Tuesday, May 02, 2006
After Serbia, we went to Bosnia, another former piece of old Yugoslavia. I loved Bosnia in a major way. It really has more natural beauty than almost any country I have been to, and I've been to like 10 of them. It reminded me of Tennessee, if Tennessee was a Muslim country.
Bosnia is the first "Muslim" country I have ever been to, and it was very interesting. But not particularly "foreign" in any way. If you took West Virginia, changed the churches to mosques, got rid of the banjos and the baseball caps and threw a few veils on random women, you would have Bosnia.
To enter Bosnia we crossed a very old bridge. The border guard on the Bosnian side was very nice, and to celebrate we decided to have some lunch.
We ate at a place overlooking the river. I ordered this local Bosnian beer:
This was one of the worst beers I've ever had, and I can't really remember why. I would recommend the "Sarajevsko" beer if you're in the area, but otherwise you could maybe partake in some juice.
I also ordered the "mixed grill". Does anyone actually care what I ate? I'm just going to pretend that you do:
It was very meaty, but you might notice on the upper-left part of the plate (to the left of the lettuce)(click to zoom-in!) a piece of liver. I bit into this without thinking, and almost hacked it onto the four guys sitting at the table in front of me who looked to be clearly involved in local leg-breaking. I hate liver, but I realize that it's very healthy, so please don't let me influence you kids out there. Eat that liver!
After the pit-stop it was back in the car, for the three-hour drive to Sarajevo. Here's some pics from the road, which give a hint of the massive amounts of prettiness in Bosnia:
There was also quite a bit of unfortunate un-prettiness, much of it due to recent history:
The E.U. is working to fix this, or so this sign said:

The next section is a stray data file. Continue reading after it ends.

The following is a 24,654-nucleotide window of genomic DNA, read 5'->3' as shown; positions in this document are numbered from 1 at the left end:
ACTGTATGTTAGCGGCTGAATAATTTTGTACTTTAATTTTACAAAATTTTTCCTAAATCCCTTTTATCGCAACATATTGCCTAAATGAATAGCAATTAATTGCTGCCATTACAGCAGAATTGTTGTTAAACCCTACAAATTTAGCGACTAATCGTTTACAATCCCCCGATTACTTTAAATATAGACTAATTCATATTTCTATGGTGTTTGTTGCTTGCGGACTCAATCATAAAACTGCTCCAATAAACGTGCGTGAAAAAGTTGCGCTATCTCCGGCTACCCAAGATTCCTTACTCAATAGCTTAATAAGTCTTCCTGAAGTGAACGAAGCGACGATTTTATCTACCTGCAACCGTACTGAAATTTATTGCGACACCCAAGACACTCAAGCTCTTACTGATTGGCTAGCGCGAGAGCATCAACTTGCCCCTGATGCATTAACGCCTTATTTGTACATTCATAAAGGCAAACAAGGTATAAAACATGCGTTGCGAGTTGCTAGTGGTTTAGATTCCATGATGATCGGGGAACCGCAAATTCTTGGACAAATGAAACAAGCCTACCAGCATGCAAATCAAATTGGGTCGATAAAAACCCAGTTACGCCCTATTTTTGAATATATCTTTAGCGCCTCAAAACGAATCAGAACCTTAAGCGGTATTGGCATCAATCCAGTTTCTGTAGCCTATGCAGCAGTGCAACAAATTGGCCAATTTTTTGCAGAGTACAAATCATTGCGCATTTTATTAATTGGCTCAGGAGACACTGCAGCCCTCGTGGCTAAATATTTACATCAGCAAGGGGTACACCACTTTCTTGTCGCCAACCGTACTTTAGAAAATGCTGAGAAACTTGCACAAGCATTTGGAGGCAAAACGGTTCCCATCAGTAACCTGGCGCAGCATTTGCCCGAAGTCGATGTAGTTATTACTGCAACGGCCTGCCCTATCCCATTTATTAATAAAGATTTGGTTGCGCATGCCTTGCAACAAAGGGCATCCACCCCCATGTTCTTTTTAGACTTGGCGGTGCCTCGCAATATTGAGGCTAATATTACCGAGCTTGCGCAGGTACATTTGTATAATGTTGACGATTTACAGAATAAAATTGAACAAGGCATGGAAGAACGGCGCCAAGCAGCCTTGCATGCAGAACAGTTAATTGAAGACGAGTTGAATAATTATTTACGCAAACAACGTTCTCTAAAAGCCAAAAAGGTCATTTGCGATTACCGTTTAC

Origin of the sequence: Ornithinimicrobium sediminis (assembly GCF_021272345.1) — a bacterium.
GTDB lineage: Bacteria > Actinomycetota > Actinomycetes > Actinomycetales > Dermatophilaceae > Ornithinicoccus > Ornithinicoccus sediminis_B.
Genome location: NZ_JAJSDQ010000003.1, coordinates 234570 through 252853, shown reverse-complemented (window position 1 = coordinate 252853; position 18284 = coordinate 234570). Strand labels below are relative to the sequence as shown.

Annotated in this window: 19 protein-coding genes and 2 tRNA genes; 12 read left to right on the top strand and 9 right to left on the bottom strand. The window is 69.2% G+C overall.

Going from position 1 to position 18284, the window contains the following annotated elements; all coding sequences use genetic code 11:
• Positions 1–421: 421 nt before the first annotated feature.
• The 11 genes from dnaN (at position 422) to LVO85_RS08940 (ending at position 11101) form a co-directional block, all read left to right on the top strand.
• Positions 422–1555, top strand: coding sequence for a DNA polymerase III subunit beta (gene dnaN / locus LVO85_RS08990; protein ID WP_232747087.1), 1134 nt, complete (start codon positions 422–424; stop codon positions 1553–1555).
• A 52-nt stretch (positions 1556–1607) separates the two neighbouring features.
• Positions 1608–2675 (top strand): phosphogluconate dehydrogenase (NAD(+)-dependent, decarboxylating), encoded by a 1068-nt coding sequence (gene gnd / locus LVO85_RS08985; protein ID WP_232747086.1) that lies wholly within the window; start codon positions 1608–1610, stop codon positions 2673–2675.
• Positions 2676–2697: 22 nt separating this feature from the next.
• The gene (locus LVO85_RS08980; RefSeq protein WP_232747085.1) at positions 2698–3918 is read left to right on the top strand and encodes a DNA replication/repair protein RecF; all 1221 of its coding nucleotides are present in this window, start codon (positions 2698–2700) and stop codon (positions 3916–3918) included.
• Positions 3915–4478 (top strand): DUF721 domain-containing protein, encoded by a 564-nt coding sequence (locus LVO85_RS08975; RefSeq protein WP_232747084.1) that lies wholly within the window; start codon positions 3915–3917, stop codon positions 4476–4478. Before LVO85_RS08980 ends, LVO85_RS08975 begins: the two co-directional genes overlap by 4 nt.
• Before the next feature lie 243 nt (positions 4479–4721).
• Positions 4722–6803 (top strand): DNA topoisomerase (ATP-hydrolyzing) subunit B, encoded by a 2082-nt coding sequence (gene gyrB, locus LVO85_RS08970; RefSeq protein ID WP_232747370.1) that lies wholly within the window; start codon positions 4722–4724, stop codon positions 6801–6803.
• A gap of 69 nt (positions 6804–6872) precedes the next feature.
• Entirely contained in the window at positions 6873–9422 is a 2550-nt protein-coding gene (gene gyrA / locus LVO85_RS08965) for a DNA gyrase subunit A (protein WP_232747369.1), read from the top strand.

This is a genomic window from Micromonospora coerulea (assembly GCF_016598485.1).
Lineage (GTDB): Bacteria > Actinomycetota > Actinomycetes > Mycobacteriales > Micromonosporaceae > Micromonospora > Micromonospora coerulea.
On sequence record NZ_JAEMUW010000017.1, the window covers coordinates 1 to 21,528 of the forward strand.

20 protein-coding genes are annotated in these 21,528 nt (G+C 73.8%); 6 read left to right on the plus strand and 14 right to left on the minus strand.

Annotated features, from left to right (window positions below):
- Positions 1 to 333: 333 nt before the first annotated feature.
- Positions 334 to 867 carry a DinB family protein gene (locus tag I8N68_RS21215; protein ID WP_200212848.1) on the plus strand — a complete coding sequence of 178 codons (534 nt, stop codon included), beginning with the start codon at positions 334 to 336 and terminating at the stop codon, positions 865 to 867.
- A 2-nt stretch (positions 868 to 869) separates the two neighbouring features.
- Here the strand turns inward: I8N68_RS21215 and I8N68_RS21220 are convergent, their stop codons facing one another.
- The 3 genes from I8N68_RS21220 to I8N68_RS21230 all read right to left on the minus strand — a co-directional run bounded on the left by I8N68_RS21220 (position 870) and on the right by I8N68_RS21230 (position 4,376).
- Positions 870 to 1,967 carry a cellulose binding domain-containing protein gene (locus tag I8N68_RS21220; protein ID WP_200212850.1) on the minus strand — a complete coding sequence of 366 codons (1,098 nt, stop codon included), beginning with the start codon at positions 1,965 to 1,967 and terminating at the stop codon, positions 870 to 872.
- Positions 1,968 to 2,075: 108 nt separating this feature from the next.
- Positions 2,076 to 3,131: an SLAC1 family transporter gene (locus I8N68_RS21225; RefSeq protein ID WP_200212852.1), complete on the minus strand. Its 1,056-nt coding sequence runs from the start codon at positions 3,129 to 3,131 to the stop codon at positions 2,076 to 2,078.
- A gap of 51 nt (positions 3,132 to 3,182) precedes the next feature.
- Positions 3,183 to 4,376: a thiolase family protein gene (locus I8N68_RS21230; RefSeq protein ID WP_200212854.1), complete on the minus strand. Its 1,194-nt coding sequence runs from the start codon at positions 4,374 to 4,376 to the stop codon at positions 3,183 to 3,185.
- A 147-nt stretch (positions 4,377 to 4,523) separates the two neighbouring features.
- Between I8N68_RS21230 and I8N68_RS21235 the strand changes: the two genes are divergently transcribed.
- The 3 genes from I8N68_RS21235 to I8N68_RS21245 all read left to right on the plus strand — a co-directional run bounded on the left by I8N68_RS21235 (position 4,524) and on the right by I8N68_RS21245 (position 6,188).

We finally drove into Sarajevo at night. Sarajevo is set into the mountains, nicely laid out and stunningly beautiful. It hosted the 1984 Winter Olympics, and was where Franz Ferdinand (the guy, not the band) was assassinated, which sparked WW1 (which, historians agree, sucked). Sarajevo is more recently famous for having been under siege during the Balkan war, which I implore you to read about here. According to one of my fellow travelers, it's a miracle that Sarajevo still exists, and I'm glad it does because it's one of my favorite cities.
We stayed in a nice hostel owned by a local Bosniak (this is the actual nickname). Here is a bad shot of the room:
In the morning he made us Turkish coffee. I like Turkish coffee, but it's an acquired taste. I personally acquired it when I worked at a middle-eastern restaurant in college, where the owner and most of the kitchen staff claimed to be ex-PLO members. Those were the days:
Sarajevo is a vibrant town, with lots of tourists. Here's some pictures of the old city:
This seems like as good a place as any to continue my analysis of Balkan advertisements. Bosnia had some real winners. For instance:
Code Cigarettes: There were hundreds of ads for Code cigarettes around Bosnia, with most of them being a variation on the one below. It's sorta hard to see here, but this guy appears to be staring at his fingers. In a different ad, which I sadly was unable to get a picture of, he can be clearly seen sniffing the very same fingers. For some reason, this made me want to buy cigarettes:
ADSL Internet: This is a picture of a turtle windsurfing on concrete while checking his watch. After spending about eight minutes staring at the poster and concentrating, I realized the hidden message: ADSL Internet is fast, like a turtle windsurfing on a highway: